The Slatest

Republicans in Charge of Considering Supreme Court Nominees Say They Will Not Consider Supreme Court Nominee

Senate majority leader Mitch McConnell with four fellow Republican senators on Capitol Hill today.

Gary Cameron/Reuters

Republican Judiciary Committee members Charles Grassley and Thom Tillis both suggested in recent days that the Senate might at least consider an Obama-nominated Supreme Court replacement for Antonin Scalia. Now, however, GOP leaders say that the Judiciary Committee’s Republican members are in fact unanimously opposed to the idea. From Talking Points Memo:

The Republican members of the Judiciary Commitee were unanimous in agreeing not to move forward with any Obama nominee for the Supreme Court, said [Senator John] Cornyn, who was in the meeting. Sen. Bob Corker (R-TN), who was not in the meeting, later said that GOP senators were told at their weekly lunch that the Judiciary Committee Republicans were in unanimous agreement on the strategy.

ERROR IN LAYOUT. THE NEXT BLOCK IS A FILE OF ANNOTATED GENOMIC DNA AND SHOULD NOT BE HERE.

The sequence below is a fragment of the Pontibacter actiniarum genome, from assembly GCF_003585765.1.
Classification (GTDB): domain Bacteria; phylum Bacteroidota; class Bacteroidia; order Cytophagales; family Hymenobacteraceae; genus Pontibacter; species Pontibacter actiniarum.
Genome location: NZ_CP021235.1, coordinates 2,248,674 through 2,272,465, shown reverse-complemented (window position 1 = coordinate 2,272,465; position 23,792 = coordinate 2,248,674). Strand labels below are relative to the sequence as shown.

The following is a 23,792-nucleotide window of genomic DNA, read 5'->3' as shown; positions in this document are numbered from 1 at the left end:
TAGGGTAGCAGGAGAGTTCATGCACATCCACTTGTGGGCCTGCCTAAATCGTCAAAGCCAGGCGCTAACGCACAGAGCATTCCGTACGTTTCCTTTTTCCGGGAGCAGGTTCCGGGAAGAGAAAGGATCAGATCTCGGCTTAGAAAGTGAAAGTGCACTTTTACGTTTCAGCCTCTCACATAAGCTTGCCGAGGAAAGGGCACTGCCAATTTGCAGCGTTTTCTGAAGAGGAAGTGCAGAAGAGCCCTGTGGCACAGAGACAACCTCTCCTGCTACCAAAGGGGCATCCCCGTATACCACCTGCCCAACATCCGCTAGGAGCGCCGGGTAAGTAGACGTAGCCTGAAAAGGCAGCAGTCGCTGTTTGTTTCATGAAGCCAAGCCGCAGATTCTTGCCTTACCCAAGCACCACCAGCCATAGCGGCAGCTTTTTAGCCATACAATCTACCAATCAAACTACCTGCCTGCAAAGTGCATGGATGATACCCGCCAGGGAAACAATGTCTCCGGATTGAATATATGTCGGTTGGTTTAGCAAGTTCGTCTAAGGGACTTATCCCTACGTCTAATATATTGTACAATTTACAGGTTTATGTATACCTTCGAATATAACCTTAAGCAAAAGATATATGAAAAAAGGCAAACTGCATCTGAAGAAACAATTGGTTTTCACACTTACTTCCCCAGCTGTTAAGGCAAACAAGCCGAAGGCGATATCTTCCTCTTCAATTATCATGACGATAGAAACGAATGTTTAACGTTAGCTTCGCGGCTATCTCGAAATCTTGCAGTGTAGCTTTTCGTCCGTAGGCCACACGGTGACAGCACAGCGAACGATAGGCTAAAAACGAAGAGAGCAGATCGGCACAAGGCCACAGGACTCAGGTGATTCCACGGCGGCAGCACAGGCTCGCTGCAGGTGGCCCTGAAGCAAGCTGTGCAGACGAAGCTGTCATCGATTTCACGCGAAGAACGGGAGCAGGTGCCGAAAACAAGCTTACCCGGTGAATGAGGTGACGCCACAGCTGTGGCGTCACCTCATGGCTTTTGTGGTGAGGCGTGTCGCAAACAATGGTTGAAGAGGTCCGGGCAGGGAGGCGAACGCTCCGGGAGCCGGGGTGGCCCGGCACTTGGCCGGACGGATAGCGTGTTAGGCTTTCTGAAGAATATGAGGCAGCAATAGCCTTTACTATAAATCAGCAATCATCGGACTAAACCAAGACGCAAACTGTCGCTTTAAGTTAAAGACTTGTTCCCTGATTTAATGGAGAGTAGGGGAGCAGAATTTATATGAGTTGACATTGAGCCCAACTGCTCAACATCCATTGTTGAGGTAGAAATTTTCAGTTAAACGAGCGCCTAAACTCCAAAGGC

The Washington Post, meanwhile, reports that the GOP plans to technically keep the Senate in session until Obama’s term ends—in 2015, the chamber was only in session for 166 days—so that the president cannot make a “recess appointment.” From the Post:

That means that even when the Senate is not conducting legislative business, senators will have to gavel in to a short “pro forma” session simply to keep a session going. Previously, that has meant that one or two senators will go to the Senate floor every three days, strike the gavel to enter session and gavel out shortly after.

Republican presidents’ Supreme Court nominees were confirmed by majority Democratic Senates less than a year before a presidential election in 1971, 1975, and 1988.